One of Baltimore County’s earliest aviation ventures was in a Halethorpe field in 1910, a time when most folks had never seen an airplane fly. Here, the Aero Club of Maryland held one of the first international air competitions in the United States, with $50,000 in prize money attracting pilots from all over the world for competitions of speed, altitude, endurance, bomb dropping, and cross country.  Thirteen year old Baltimorean Henry Rinn attended. Rinn looked back years later to share his recollections. “It was really overwhelming to me. I can’t quite explain my reaction to seeing these planes go down the runway and up into the air.” One of the flights with pilot Hubert Latham took off from Halethorpe field and flew across the city.

Earhart and Lindbergh touch down in Dundalk

Famed pilots Amelia Earhart and Charles Lindbergh landed at Dundalk Flying Field, Baltimore’s first major airfield. In the 1920’s, Dundalk Flying Field was the site of an air show sponsored by the American Flying Club. The site was renamed Logan Field to honor Pilot Lt. Patrick Logan, who suffered fatal injuries during a flight at the air show. The Maryland National Guard’s first flying unit was stationed at Logan, air mail service for Baltimore began at the field, and Baltimore’s first scheduled passenger flights took off here in 1930.

The airfield that launched a NASA career

While the Halethorpe, Woodlawn, Pikesville, Dundalk and Perry Hall air fields are long forgotten landings and take offs, one 20th century small airfield remains.  In 1943, what is now called Essex Skypark was built in Back River, serving at one time as the only U.S. civilian base for seaplanes.

photo of Astronaut Tom JonesNow-retired astronaut and Baltimore County native Tom Jones took his first flight from Essex Skypark, launching a career that took him on four space shuttle missions, including three spacewalks. 

Thanks to a 99-year lease with Baltimore County, the Essex Skypark Association continues operation and management of the general aviation airport, offering special events that introduce new generations to flying.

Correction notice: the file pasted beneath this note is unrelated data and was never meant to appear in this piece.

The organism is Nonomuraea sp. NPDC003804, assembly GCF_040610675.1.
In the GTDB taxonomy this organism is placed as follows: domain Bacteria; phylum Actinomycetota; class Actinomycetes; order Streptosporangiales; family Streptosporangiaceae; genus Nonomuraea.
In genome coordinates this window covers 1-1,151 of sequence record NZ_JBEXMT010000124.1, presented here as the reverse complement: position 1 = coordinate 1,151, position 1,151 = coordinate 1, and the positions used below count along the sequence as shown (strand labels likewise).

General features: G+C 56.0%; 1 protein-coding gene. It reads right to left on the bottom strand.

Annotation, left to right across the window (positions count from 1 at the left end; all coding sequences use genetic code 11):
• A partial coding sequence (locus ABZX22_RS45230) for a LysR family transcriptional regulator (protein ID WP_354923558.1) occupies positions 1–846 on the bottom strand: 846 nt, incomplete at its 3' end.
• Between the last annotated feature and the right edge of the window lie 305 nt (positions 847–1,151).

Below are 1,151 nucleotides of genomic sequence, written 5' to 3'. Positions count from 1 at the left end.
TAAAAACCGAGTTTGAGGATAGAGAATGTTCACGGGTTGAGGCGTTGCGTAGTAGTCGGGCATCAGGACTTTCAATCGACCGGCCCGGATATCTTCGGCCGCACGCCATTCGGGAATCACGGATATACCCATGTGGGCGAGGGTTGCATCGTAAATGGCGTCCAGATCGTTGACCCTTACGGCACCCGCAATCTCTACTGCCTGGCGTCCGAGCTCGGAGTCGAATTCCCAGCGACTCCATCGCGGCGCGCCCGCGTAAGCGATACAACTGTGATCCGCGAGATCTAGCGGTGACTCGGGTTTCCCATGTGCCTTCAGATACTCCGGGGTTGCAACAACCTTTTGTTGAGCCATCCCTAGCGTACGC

More local airfield snapshots

Perry Hall/White Marsh residents may not realize that land once used for flying is now housing and commercial development.  Quinn Airport, built in the 1960s was a 60 acre general aviation airport on Forge Hill Road that operated as Baltimore Airpark until 2001.

In 1925, Bay Shore Park was the location for the Schneider Trophy Race, an international hydroplane contest won by U.S. Army Lt. James H. Doolittle.

In Woodlawn, Oliver Rutherford offered airplane rides and pilot training from his Rutherford Field starting in 1929. The site continued as a general aviation airfield until 1965. Pikesville was the location of Service Field, a 46 acre commercial airport from 1931 to 1935. 

Baltimore Municipal Airport’s first flights in 1938 were from a seaplane ramp, where Martin and Boeing Clippers offered flights to and from Europe and Bermuda. As Harbor Field, the airport shared city and county boundaries and was served by three airlines. With the opening of Friendship Airport in the 1950s, Harbor Field lost its commercial airline traffic, but continued operation as a general aviation airport and Air Guard base until 1960.

Onward and upward

From the 1910 air show to today, over 110 years of flying feats throughout Baltimore County have amazed young and old, from Henry Rimm’s memories of seeing his first airplane to future-astronaut Tom Jones’s first flight at Essex Skypark to young visitors being mesmerized as they get into a pilot’s seat on Open Cockpit Day at the Glenn L. Martin Maryland Aviation Museum.

The thrill of flight can inspire the next generation of Baltimore County pilots and the next inventive minds who, like Glenn L. Martin, will design the future of aviation. With the tools and resources available to today’s pilots and engineers, this next century should unveil incredibly exciting adventures in flight.

The Glenn L. Martin Maryland Aviation Museum shares Martin and Maryland aviation stories with visitors of all ages.  The museum is located at Martin State Airport, with historic aircraft on view nearby at Strawberry Point. 

(References: Maryland Aloft, Essex Skypark Association, Glenn L. Martin Maryland Aviation Museum)